A system that could reduce the long tedious processes that many businesses go through while filing bid documents has been created.
Star e-Solutions has developed an electronic procurement system dubbed e-PROCSYS, which automates the five phases of procurement process as specified by the Public Procurement and Disposal of public Assets (PPDA) Act 2003. The platform, which is expected to start working by the end of this year, is intended to speed-up procurement process.
“We are at the final testing stage of the full implementation of the system,” Charles Magoye, the director of Star e-Solutions Limited, said.
If launched, the system could cut the number of days that a tender is aertised to when it is issued by more than a half. Currently, the manual process used by government spending units can be as long as 240 days, according to the World Bank.
But with the e-PROCSYS, it would take about 90 days or less for a tender to be awarded, according to Longino Tisasirana, the former executive director at the National Planning Authority (NPA), and now the chairman of the project. Slow public procurement is part of the reason as to why Uganda is seen as a poorer investment destination, compared to countries like Rwanda.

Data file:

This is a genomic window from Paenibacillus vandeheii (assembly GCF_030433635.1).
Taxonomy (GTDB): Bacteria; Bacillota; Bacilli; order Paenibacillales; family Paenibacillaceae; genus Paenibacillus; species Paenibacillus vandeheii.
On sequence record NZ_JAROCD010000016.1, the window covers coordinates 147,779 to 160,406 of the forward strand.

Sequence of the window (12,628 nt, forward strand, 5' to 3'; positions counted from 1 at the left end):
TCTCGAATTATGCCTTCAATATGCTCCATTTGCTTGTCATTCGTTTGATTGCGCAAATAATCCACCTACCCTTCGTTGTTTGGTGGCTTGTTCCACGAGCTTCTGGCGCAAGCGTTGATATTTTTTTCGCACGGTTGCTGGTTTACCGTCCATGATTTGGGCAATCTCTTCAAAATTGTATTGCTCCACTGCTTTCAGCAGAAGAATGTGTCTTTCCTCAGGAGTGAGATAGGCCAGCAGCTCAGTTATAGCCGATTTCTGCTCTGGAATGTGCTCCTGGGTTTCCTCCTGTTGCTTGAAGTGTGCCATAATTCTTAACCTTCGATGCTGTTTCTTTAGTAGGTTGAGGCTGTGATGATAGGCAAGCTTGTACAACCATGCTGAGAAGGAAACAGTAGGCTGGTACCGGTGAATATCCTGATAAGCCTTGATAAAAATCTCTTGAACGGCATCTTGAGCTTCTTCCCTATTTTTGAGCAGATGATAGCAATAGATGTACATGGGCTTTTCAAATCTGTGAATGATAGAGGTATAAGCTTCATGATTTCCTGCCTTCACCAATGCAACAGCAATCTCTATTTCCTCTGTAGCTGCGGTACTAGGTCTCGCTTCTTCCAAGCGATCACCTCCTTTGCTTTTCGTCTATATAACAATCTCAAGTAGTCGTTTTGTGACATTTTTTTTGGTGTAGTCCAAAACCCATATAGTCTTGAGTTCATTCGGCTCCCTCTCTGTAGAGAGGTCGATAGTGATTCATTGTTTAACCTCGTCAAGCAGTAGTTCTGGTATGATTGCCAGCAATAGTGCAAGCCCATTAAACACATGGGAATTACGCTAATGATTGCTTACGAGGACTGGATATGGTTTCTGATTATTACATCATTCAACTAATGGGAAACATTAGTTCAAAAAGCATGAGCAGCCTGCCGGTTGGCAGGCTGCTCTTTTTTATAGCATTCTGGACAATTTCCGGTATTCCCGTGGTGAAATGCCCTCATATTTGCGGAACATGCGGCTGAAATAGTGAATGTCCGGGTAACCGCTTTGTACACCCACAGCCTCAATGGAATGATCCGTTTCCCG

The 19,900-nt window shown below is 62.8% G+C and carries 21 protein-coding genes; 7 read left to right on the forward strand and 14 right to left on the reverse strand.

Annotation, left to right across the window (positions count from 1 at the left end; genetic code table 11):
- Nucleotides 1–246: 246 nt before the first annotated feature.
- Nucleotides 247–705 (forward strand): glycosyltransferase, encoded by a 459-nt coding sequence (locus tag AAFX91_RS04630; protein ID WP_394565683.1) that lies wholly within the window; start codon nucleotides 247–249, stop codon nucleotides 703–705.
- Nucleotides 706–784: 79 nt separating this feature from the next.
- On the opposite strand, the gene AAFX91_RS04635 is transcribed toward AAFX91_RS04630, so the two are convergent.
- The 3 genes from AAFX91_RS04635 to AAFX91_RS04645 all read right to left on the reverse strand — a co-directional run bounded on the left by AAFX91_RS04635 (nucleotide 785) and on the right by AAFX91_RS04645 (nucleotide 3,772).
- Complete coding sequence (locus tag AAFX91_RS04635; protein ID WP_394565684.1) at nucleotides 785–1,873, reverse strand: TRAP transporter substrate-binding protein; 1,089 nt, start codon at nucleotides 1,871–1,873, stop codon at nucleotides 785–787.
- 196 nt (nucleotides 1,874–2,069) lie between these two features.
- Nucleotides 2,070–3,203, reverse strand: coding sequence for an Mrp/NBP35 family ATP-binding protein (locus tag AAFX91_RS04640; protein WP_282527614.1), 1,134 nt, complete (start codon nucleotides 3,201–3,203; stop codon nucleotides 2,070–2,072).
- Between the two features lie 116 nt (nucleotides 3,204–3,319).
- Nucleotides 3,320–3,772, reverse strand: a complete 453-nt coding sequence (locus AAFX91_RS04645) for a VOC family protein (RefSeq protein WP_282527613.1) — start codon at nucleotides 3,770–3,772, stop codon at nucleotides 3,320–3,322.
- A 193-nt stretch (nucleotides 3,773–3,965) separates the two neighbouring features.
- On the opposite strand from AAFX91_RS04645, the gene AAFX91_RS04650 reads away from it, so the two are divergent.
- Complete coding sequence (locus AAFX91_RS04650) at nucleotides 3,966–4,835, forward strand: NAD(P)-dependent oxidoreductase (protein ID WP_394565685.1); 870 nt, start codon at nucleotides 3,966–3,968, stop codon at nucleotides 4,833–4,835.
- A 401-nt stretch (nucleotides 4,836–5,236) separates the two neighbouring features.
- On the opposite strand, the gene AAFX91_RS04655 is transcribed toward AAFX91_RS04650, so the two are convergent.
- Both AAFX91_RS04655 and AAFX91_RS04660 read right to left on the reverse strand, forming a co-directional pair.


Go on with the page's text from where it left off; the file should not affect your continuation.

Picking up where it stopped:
Businesses have lost money and time as a result of procurement delays. Earlier this year, David Luyimbazi, the director for Planning at Uganda National Roads Authority (UNRA), said every time they were procuring a $100m project, for every month the project delays to take off, the authority incurs an additional cost of $1m. In 2012, the World Bank said Uganda spent almost 55 per cent of her budget on public procurement.
Government tenders that are subjected to international competitive bidding delay by an average of seven months from initiation to contract signing – taking 12 months instead of the ideal five months, according to PPDA.
“This is worsened at contract performance where only 48 per cent of government contracts are completed on time,” said the Wold Bank. The bank recommends e-procurement as key to cutting unnecessary delays in procurement.
There are worries that the huge capital inflows that are needed to drive Uganda to the oil production stage could instead hurt the economy if the capacity of the country to procure services is not fast enough. Tisasirana was cagey on the cost of their online system, but promised it would not be as expensive as those designed by international firms.
Source : The Observer